Given when the couple bought the property, most of 2016’s apples ended up in the compost pile.
So the first order of business has been rehabilitation.
Rogers spent a good part of last winter pruning. They enrolled together in a Cornell University-University of Vermont class in tree fruit production, co-taught by UVM apple expert Terry Bradshaw. The course covered everything from business plans “all the way through the entire life cycle of an apple and was geared towards both people who were thinking about starting an orchard as well as folks like Rob and me, who had just suddenly landed in the middle of one and needed to do something,” said Lowe.
They learned how to tell a brown marmorated stink bug from a plum curculio, joined the Vermont Tree Fruit Growers professional association, met other growers, had experts visit the orchard and began working with a variety of statewide resources.
This year, former customers have been glad to see that Woodman Hill Orchard is back, open on weekends for pick-your-own and pre-picked apples.
“We’ve had folks beginning to rediscover us. Most folks come by to say ‘I’m so glad you’re open again’ because they remember this place from when Dave and Claudia were running it,” Lowe said.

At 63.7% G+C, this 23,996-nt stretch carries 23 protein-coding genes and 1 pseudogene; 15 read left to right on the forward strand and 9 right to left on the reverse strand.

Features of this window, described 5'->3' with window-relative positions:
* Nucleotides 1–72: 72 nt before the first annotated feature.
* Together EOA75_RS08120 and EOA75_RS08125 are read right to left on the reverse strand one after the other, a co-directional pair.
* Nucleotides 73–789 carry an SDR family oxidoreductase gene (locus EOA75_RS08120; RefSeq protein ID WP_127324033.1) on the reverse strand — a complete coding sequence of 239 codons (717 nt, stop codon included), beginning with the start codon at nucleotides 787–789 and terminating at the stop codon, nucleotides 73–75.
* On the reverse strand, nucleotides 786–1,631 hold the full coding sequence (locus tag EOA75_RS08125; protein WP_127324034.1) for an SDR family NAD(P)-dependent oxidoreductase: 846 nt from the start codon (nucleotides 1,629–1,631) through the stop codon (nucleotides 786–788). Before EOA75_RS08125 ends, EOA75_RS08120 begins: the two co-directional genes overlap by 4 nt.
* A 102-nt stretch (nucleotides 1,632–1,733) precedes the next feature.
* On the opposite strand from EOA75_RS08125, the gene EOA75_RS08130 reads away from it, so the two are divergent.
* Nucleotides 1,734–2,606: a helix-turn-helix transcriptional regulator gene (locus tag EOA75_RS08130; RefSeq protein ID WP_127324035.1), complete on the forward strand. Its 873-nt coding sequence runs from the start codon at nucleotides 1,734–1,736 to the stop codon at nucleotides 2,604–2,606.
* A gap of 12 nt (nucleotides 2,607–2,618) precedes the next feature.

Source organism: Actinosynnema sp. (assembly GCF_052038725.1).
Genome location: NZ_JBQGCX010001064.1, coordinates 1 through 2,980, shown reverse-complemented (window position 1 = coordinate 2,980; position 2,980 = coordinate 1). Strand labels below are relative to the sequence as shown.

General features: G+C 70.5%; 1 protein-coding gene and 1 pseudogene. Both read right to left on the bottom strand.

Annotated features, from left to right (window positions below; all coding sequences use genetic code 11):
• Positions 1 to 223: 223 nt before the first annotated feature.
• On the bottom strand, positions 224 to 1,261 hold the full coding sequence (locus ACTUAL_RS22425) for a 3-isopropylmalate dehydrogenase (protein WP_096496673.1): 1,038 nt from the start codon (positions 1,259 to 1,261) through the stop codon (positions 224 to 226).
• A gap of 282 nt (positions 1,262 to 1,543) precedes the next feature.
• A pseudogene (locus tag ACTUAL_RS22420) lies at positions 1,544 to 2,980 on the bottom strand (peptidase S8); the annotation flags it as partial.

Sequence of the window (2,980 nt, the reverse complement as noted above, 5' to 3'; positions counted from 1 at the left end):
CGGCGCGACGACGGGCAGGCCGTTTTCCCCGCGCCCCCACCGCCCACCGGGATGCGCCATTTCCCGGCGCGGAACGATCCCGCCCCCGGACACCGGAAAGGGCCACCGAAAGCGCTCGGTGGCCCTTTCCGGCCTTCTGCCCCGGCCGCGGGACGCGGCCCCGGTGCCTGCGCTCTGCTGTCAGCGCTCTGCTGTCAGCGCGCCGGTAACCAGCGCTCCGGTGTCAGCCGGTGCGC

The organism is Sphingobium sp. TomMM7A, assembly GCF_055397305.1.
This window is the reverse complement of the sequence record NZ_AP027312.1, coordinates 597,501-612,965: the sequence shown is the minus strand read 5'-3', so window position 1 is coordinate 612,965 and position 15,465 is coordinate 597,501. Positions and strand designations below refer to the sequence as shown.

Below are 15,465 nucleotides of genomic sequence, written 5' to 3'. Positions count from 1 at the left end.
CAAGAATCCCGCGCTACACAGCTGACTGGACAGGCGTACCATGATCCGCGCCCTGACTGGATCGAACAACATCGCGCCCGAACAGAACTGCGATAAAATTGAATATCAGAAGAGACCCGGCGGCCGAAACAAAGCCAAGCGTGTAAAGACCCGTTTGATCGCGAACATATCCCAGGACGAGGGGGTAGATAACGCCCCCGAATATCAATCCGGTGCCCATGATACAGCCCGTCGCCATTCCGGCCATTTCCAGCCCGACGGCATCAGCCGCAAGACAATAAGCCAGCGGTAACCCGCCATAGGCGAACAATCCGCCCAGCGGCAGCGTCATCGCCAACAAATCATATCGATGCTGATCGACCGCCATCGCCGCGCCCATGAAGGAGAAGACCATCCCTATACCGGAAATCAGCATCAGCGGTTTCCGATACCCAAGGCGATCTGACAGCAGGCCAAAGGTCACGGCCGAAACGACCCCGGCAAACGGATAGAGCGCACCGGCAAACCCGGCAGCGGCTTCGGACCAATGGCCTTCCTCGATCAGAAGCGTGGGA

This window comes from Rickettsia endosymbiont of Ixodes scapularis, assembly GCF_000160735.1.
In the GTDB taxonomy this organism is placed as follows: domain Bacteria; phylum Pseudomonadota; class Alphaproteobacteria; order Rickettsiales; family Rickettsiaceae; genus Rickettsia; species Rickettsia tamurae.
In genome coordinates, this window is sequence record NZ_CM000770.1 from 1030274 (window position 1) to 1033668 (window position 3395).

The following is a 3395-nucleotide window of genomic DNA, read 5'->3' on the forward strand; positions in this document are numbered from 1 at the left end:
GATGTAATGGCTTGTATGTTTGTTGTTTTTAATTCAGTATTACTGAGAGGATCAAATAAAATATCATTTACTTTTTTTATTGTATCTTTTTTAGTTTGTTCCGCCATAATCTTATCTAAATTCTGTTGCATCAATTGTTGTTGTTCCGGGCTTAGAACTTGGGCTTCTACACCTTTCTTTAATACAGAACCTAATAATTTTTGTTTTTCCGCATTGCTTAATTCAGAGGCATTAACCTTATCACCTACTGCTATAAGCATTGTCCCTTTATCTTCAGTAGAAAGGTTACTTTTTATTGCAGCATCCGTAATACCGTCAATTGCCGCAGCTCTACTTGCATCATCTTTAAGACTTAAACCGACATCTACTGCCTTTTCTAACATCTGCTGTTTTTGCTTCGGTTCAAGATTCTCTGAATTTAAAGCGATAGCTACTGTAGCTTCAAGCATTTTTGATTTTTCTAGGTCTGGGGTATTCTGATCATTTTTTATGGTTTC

They’ve also connected with Shacksbury Cider and have been bringing cider apples by the bushel to Shacksbury’s Vergennes location. This year there have been a lot of cider apples, said Lowe and Rogers.
Given the steep learning curve the couple faced last year, they didn’t spray. This left the apples “au naturel” and provided an interesting experiment in survival of the fittest. The apples all taste great, said Lowe, but most didn’t look the way consumers want their apples to look: Perfect. However, several varieties proved they could grow spray free — even in a wet summer that even the most experienced of Addison County orchardists found particularly challenging.
“The Liberty and the Red Romes, they’re the ones doing nicely this year,” said Lowe. Rogers observed that the Redfrees also did well.
While Lowe and Rogers aren’t yet walking away from their day jobs, each has found a new kind of satisfaction in running the Woodman Hill pocket orchard.
Having worked behind a desk for most of their careers, both love being outside and working with their hands.
“I also found that I love being able to be part of a local food movement,” said Lowe. “It feels really cool to have our neighbors stop by and to provide them food.”
Lowe also admits that while she knows the weather can make or break farmers, it’s “a little exciting … the interaction you have to have with weather and all these things you can’t control. You can’t plan everything. You have to kind of roll with it and make decisions all the time. We’re still learning a ton.”
For Rogers “it’s a self-reliance, even if it’s supplementing a person’s income. It’s that sense that you’re doing it all yourself, and it’s the land that’s producing what you’re selling. It’s a good feeling.”
Reporter Gaen Murphree is at [email protected].